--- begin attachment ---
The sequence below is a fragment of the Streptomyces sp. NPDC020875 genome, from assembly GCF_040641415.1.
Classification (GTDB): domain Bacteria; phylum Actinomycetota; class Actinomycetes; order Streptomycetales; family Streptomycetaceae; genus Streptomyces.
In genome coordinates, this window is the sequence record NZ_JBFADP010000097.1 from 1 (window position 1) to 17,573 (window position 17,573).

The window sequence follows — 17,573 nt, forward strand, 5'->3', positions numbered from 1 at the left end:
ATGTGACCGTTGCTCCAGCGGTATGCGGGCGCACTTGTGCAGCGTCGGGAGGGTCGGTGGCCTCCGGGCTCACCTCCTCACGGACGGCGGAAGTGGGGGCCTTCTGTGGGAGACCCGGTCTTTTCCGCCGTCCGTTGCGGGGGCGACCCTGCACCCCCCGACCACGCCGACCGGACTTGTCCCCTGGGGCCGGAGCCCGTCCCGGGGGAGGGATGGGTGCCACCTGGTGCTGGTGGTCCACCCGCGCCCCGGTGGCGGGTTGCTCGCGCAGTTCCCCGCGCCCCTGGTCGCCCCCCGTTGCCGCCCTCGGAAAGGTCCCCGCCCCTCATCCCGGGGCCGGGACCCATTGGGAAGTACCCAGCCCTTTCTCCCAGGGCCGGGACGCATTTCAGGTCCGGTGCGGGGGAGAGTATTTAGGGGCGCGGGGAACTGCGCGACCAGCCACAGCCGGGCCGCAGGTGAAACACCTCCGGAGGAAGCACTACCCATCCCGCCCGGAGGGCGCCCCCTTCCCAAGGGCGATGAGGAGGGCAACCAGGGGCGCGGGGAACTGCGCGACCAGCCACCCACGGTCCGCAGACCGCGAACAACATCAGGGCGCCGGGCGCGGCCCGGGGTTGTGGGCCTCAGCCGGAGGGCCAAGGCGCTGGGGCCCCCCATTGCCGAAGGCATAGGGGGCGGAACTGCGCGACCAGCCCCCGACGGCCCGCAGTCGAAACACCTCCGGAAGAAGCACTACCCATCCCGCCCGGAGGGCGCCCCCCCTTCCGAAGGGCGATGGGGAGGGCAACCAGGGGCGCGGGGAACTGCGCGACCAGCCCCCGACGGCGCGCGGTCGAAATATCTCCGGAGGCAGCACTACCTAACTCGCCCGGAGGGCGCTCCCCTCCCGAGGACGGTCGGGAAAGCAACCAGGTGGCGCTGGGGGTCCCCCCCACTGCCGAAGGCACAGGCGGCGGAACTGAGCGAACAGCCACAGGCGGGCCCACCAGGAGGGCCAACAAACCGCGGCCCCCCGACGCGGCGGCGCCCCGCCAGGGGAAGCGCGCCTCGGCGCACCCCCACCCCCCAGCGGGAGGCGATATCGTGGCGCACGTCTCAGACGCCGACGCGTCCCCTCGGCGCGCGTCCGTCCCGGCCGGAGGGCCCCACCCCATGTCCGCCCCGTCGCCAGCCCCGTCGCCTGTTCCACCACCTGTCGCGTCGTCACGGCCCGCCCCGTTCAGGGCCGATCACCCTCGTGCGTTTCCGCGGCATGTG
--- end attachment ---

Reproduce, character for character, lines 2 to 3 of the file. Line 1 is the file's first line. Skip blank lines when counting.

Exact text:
Classification (GTDB): domain Bacteria; phylum Actinomycetota; class Actinomycetes; order Streptomycetales; family Streptomycetaceae; genus Streptomyces.
In genome coordinates, this window is the sequence record NZ_JBFADP010000097.1 from 1 (window position 1) to 17,573 (window position 17,573).